Wednesday, July 15, 2020
July 15, 2020

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Clark County finding new normal after governor’s stay-home directive

The Columbian
Published:
4 Photos
A sparse but steady flow of vehicles moves under a sign on Interstate 5 reading "STAY HOME, LIMIT TRAVEL, SAVE LIVES" in Vancouver on Tuesday. Gov. Jay Inslee issued a temporary stay-at-home order Monday evening to slow the spread of COVID-19.
A sparse but steady flow of vehicles moves under a sign on Interstate 5 reading "STAY HOME, LIMIT TRAVEL, SAVE LIVES" in Vancouver on Tuesday. Gov. Jay Inslee issued a temporary stay-at-home order Monday evening to slow the spread of COVID-19. (Alisha Jucevic/The Columbian) Photo Gallery

Clark County is adjusting to the new normal following Gov. Jay Inslee’s orders to slow the spread of COVID-19. The governor ordered the state’s more than 7 million residents to stay home, unless necessary, and for nonessential businesses to close for at least two weeks.

Monday’s order expanded on a previous directive that banned large gatherings and closed bars and dine-in restaurants. The governor said he was concerned many weren’t taking the outbreak seriously, after people over the weekend flocked to beaches and other outdoor attractions. The extra measures, he said, were needed in order to save lives.

Since his orders, traffic on Interstates 5 and 205 has been noticeably lighter. There’s abundant parking in downtown Vancouver. Many offices sit empty as employees work from home.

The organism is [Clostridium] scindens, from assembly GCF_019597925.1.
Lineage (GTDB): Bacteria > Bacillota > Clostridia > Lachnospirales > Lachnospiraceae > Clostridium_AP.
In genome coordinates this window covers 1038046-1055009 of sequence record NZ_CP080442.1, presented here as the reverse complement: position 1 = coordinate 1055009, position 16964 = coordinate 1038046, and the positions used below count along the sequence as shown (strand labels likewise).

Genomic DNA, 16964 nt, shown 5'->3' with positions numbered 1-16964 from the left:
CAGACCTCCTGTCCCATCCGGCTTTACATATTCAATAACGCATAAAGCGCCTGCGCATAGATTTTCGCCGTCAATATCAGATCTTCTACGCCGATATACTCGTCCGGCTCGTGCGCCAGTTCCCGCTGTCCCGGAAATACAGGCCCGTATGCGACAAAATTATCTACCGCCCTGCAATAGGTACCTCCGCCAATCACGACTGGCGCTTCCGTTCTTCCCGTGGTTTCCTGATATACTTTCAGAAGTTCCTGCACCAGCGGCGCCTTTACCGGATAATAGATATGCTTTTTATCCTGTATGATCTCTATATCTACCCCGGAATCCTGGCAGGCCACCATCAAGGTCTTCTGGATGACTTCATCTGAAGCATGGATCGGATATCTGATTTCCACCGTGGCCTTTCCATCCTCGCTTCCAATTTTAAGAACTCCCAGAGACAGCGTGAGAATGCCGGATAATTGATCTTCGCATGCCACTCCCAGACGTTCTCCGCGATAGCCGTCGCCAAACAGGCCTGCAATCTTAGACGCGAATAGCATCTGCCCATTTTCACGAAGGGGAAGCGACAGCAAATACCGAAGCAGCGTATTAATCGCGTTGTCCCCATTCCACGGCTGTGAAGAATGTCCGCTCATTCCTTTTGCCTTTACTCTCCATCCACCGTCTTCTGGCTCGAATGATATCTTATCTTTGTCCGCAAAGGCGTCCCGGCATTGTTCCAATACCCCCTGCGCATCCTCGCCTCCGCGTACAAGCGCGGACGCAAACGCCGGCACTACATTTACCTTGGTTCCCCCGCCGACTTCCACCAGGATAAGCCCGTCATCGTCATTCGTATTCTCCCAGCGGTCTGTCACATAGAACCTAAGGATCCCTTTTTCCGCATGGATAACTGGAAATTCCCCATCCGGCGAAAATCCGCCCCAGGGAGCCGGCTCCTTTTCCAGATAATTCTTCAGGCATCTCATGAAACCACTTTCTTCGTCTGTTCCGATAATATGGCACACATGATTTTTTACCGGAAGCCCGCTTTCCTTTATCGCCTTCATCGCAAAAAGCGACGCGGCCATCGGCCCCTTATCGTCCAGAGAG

People are required to stay home unless they are involved in an essential activity, such as shopping for groceries, going to a medical appointment or working at an essential business.

An “essential worker” is one who works in a select industry that maintains the critical structure of society in Washington.

More information

Dr. Alan Melnick, Clark County Health Officer and Public Health Director, speaks to the media. Clark County Public Health: Staying 6-feet apart key to stopping virus spread
It can be hard to understand what is and isn’t allowed under social-distancing recommendations as new restrictions have rolled out over the past couple of…
Buses line up to transport student from Covington Middle School on Friday afternoon, March 13, 2020. Clark County schools adjusting to Inslee directive
Since March 16, nothing has been settled for area school districts and colleges. It took only a week for the situation to become even more…
C-Tran buses to persist with new guidelines
C-Tran describes itself as an essential service and has said it will continue to operate during the statewide stay-at-home order.
Clark County churches turn to newsletters, social media
Prior to Gov. Jay Inslee’s stay-at-home order, Living Hope Church held drive-in church services in its parking lot to encourage social distancing while still worshipping…

The sectors include: health care and public health; emergency services, which includes law enforcement, first responders and Public Works; food and agriculture; energy; waste and wastewater; transportation and logistics; communications and IT; community-based government operations and essential functions, which includes the courts and construction workers; critical manufacturing; hazardous materials; financial services; chemical; and defense industrial base.

Each category has a long list of specific jobs that are considered essential. The full list can be found at www.coronavirus.wa.gov/whats-open-and-closed/essential-business.

On Tuesday, many local agencies and groups took proactive steps to show what they’re doing to comply with the restrictions. The Columbian’s staff checked on a few of the key areas to see what was happening.

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